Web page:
GERM-445 Literacy and FL Teaching (Marianna Pankova)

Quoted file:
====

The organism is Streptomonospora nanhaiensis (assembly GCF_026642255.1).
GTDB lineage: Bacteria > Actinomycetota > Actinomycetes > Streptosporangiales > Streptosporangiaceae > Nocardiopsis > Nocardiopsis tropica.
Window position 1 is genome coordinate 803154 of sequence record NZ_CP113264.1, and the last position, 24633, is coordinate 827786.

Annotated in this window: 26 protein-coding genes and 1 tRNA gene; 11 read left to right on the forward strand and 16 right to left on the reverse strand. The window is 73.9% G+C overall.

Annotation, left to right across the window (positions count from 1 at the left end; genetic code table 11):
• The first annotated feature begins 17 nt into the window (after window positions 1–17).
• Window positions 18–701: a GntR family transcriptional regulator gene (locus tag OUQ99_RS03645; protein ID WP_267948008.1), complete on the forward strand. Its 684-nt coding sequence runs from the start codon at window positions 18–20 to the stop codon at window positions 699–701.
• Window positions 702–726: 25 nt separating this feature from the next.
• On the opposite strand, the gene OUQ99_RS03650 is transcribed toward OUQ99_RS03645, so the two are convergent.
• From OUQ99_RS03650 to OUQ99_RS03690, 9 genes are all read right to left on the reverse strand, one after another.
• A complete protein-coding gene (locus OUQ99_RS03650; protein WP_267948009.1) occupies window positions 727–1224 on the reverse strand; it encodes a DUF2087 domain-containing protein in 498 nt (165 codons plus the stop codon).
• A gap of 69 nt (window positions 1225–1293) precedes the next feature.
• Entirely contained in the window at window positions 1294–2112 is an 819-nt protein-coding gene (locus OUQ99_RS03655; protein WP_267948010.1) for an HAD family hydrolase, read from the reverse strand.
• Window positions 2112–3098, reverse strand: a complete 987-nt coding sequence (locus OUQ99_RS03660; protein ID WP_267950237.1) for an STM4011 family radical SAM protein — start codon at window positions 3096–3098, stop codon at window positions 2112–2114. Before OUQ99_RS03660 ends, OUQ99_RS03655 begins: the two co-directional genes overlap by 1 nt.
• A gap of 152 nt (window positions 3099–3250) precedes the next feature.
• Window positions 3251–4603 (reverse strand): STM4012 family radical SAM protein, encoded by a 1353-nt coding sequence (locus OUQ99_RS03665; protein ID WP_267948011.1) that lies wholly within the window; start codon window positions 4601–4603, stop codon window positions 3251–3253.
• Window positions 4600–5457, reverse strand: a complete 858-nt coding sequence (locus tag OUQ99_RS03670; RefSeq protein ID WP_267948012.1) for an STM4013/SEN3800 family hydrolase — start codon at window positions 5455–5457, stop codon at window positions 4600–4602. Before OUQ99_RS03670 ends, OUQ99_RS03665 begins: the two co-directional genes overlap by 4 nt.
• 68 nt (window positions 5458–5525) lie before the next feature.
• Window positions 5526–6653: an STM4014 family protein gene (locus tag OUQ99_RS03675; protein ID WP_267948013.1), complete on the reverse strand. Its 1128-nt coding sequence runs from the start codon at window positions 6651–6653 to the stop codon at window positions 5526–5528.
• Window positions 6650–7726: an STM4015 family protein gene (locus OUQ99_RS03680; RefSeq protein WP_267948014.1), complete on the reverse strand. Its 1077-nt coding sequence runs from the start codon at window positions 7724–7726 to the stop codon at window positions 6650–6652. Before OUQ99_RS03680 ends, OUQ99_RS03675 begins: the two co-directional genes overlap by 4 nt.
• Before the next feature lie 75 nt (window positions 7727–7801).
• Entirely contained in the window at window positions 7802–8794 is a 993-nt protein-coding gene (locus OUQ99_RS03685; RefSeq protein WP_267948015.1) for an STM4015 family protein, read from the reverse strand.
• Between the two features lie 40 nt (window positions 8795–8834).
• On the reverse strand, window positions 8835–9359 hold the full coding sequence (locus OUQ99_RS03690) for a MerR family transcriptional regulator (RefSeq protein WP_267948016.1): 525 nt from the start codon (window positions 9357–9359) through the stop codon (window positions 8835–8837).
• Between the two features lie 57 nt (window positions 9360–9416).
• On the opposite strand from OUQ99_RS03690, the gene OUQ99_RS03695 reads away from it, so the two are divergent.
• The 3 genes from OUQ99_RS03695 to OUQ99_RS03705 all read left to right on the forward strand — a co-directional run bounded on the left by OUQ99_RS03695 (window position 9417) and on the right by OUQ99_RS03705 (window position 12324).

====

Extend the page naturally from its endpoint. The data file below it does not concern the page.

This graduate-level seminar focuses on developing requisite foundational knowledge and critical awareness of various practical approaches to foreign language instruction in the American educational context, particularly at the college level (e.g., communicative, task-based, ecological-semiotic, etc.). Students become informed about (1) cognitive, socio-cultural, linguistic, and affective factors influencing the principles and processes of learning, particularly instructed second language learning; (2) the historical, educational, institutional, and curricular context within which instruction takes place; (3) pedagogical approaches to developing adult learners’ second language ability; and (4) the roles they could and should take on as teachers in order to enhance student learning. Special emphasis in the course is on the integration of language and content instruction in a college environment that lies at the heart of the curricular reform called for by the FL professionals today (e.g., MLA 2007 report). Students explore ways of transcending the language/content divide and developing curricula and courses where it becomes possible to address various thematic areas and at the same time explicitly attend to advanced language development. To that end, students analyze discourses of textual and media genres (e.g., personal and public narratives, appeal, speech, exposition, recipe, catastrophe film, political poster, etc.), and genre-based tasks as materials that facilitate adult second language acquisition.